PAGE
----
I have spent the last few months in a state of ongoing fury. I’ve been fuming about the mess that is the Liberal party, and their refusal to put running the country ahead of in-house bickering. I’ve been mad about the inaction of the Libs on climate change. I’ve been utterly enraged about the ongoing detention of Asylum seekers on Manus Island and Nauru, including children. And I’ve been livid about the unfolding saga of the Don Dale detention center, where children are treated like hardened criminals, rather than being given an honest chance at life. Don’t even get me started on the rampant mysogny in politics, or Scott Morrison’s hypocrisy, or the willingness of politicians to put big business interests ahead of actual people.
It’s exhausting and, I’m sure, unhealthy to live in such a state of anger, which is why events of this week have given me so much hope for the future. School children are on strike, calling for action on climate change. It is wonderful, and I can’t get enough of their earnest faces and their fantastic signs. Our politicians seem to have priorities which are entirely skewed, selfish, and devoid of morality. Thankfully, these children seem to be getting it right.
The average politician in Australia is a 51 year old white male. Judging from the actions of our current pollies, their primary concerns seem to be protecting big businesses, and bickering over their own interests. They are worlds apart from the wide eyed idealism that was on display this week across our nation, with school children calling for immediate action on climate change. This comes in a week when the Adani Coal mine has announced that it is going ahead, despite concerns about the affect this could have on the Great Barrier Reef, as well as the issue of continued reliance on coal production. The government, under Scott Morrison, is prioritising ‘keeping electricity prices down’ which seems like a worthy goal, but if it is done at the cost of our future, then it is not a good priority at all.
And then we have the children who are protesting. It seems to be a developing theme lately. This particular protest was sparked by a 15 year old Swedish schoolgirl, Greta Thunberg, who started the ‘Strike 4 Climate Action’ earlier this year. Also this year, we have seen young people in the US demonstrating for gun control, striking hope in our hearts that there may be a change to the lax gun control in that country that has a mass shooting 9 out of every 10 days, on average. These young people are fearless, articulate, and passionate, all things that we should want our young people to be.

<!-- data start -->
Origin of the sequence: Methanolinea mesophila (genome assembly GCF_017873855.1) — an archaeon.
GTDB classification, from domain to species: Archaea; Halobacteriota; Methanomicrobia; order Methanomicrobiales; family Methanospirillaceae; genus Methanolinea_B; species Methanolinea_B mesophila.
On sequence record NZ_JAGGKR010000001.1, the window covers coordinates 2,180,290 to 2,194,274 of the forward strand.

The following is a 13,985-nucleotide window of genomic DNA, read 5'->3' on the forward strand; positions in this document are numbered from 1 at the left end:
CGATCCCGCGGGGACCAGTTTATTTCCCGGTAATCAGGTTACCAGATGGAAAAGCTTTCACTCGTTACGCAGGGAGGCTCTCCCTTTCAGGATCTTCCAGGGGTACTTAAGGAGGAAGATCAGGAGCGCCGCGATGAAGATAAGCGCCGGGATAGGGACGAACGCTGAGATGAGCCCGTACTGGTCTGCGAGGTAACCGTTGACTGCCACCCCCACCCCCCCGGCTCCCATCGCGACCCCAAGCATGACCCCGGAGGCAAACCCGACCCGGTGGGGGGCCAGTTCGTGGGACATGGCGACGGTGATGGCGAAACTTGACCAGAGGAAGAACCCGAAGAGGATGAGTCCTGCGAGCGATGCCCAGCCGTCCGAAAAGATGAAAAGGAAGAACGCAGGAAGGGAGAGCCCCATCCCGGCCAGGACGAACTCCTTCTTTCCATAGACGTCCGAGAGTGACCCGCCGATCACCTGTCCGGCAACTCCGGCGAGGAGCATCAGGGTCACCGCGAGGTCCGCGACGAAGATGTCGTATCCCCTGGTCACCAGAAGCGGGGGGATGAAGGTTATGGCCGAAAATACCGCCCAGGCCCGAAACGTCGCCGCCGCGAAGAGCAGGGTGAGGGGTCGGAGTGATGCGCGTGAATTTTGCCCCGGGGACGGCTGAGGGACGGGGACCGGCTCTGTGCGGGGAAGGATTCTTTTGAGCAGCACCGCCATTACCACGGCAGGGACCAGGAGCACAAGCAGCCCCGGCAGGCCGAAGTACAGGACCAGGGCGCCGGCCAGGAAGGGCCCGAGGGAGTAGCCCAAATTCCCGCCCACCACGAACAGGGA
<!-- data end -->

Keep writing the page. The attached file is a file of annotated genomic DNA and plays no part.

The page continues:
What has been the response of our politicians? Their reactions to the strike for climate action this week has been both laughable and infuriating. PM Scott Morrison said “What we want is more learning in schools and less activism in schools.” Resources Minister Matt Canavan said “The best thing you’ll learn about going to a protest is how to join a dole queue.” This comes after Canavan praised the announcement that the Adani mine would be going ahead, calling it a ‘little Aussie battler’. I guess these politicians don’t realise that in a few years, these same students will be voting, hopefully bringing the same passion to the ballot box that they have brought to the streets this week.
Here is the thing. We teach our children to care about others. We want them to be kind, to be passionate, to make the world a better place. We should rejoice when they do exactly that. Instead, we have people who are in positions of leadership in this country who are mocking, belittling and discouraging these students who are taking a stand for what they believe in. The message that we seem to get from our politicians is ‘look out for number one’. This is the example that they set, in the way that they bicker and fight amongst themselves, trying to get a better position. And we see it in their policies. When the Liberal government’s energy policy is all about keeping electricity prices down, they assume that we as voters only care about the bottom line of our power bill. This is not true. We care about the future of our planet.
Of course, we will continue to vote, to write, to agitate. We will write to our local MPs. (If you, like me, are in the electorate of O’Connor, you can always write to Rick Wilson. He has ignored my repeated requests to elaborate on his stance towards climate change, perhaps a few more emails and letters would help to jog his memory on this topic…) We will continue to hope for the best, and to be furious when our politicians reveal their worst sides. But for me, it provides so much hope to see young people marching in the streets, making speeches, holding signs, and chanting. They are the future, and this week, especially, it looks like our future is going to be bright.